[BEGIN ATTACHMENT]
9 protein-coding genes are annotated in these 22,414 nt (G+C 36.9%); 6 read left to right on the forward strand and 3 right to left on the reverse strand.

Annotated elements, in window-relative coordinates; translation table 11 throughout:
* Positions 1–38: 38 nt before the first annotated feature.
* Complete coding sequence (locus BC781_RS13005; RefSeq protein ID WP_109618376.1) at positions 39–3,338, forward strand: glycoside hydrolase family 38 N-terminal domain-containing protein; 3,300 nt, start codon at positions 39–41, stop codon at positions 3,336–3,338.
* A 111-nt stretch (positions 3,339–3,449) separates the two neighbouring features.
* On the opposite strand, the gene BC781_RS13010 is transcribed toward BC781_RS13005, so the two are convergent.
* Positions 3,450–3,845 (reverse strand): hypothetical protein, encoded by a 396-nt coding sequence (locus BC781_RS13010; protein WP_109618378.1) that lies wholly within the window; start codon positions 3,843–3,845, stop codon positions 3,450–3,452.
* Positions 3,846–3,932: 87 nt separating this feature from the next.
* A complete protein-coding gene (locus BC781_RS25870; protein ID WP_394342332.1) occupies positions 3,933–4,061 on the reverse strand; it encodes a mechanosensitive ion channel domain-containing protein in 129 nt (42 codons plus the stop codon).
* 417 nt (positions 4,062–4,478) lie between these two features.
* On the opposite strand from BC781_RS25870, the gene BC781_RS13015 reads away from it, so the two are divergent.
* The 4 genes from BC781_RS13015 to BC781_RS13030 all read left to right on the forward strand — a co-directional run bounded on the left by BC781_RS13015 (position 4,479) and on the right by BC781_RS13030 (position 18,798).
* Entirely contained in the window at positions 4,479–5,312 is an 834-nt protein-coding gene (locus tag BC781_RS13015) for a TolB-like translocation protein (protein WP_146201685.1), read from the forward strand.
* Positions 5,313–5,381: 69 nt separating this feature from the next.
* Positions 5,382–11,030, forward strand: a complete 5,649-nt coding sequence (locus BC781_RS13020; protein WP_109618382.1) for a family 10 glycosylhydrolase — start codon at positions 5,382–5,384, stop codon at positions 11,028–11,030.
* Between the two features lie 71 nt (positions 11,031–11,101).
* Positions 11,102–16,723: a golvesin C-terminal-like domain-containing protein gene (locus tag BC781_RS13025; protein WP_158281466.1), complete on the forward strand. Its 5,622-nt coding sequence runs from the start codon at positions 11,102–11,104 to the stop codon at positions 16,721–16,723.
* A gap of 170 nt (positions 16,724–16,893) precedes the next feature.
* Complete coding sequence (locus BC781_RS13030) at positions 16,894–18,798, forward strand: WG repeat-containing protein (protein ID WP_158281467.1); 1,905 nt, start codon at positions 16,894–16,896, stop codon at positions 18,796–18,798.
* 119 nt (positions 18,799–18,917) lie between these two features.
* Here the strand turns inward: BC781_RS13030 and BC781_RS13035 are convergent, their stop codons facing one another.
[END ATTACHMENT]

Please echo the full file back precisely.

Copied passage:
9 protein-coding genes are annotated in these 22,414 nt (G+C 36.9%); 6 read left to right on the forward strand and 3 right to left on the reverse strand.

Annotated elements, in window-relative coordinates; translation table 11 throughout:
* Positions 1–38: 38 nt before the first annotated feature.
* Complete coding sequence (locus BC781_RS13005; RefSeq protein ID WP_109618376.1) at positions 39–3,338, forward strand: glycoside hydrolase family 38 N-terminal domain-containing protein; 3,300 nt, start codon at positions 39–41, stop codon at positions 3,336–3,338.
* A 111-nt stretch (positions 3,339–3,449) separates the two neighbouring features.
* On the opposite strand, the gene BC781_RS13010 is transcribed toward BC781_RS13005, so the two are convergent.
* Positions 3,450–3,845 (reverse strand): hypothetical protein, encoded by a 396-nt coding sequence (locus BC781_RS13010; protein WP_109618378.1) that lies wholly within the window; start codon positions 3,843–3,845, stop codon positions 3,450–3,452.
* Positions 3,846–3,932: 87 nt separating this feature from the next.
* A complete protein-coding gene (locus BC781_RS25870; protein ID WP_394342332.1) occupies positions 3,933–4,061 on the reverse strand; it encodes a mechanosensitive ion channel domain-containing protein in 129 nt (42 codons plus the stop codon).
* 417 nt (positions 4,062–4,478) lie between these two features.
* On the opposite strand from BC781_RS25870, the gene BC781_RS13015 reads away from it, so the two are divergent.
* The 4 genes from BC781_RS13015 to BC781_RS13030 all read left to right on the forward strand — a co-directional run bounded on the left by BC781_RS13015 (position 4,479) and on the right by BC781_RS13030 (position 18,798).
* Entirely contained in the window at positions 4,479–5,312 is an 834-nt protein-coding gene (locus tag BC781_RS13015) for a TolB-like translocation protein (protein WP_146201685.1), read from the forward strand.
* Positions 5,313–5,381: 69 nt separating this feature from the next.
* Positions 5,382–11,030, forward strand: a complete 5,649-nt coding sequence (locus BC781_RS13020; protein WP_109618382.1) for a family 10 glycosylhydrolase — start codon at positions 5,382–5,384, stop codon at positions 11,028–11,030.
* Between the two features lie 71 nt (positions 11,031–11,101).
* Positions 11,102–16,723: a golvesin C-terminal-like domain-containing protein gene (locus tag BC781_RS13025; protein WP_158281466.1), complete on the forward strand. Its 5,622-nt coding sequence runs from the start codon at positions 11,102–11,104 to the stop codon at positions 16,721–16,723.
* A gap of 170 nt (positions 16,724–16,893) precedes the next feature.
* Complete coding sequence (locus BC781_RS13030) at positions 16,894–18,798, forward strand: WG repeat-containing protein (protein ID WP_158281467.1); 1,905 nt, start codon at positions 16,894–16,896, stop codon at positions 18,796–18,798.
* 119 nt (positions 18,799–18,917) lie between these two features.
* Here the strand turns inward: BC781_RS13030 and BC781_RS13035 are convergent, their stop codons facing one another.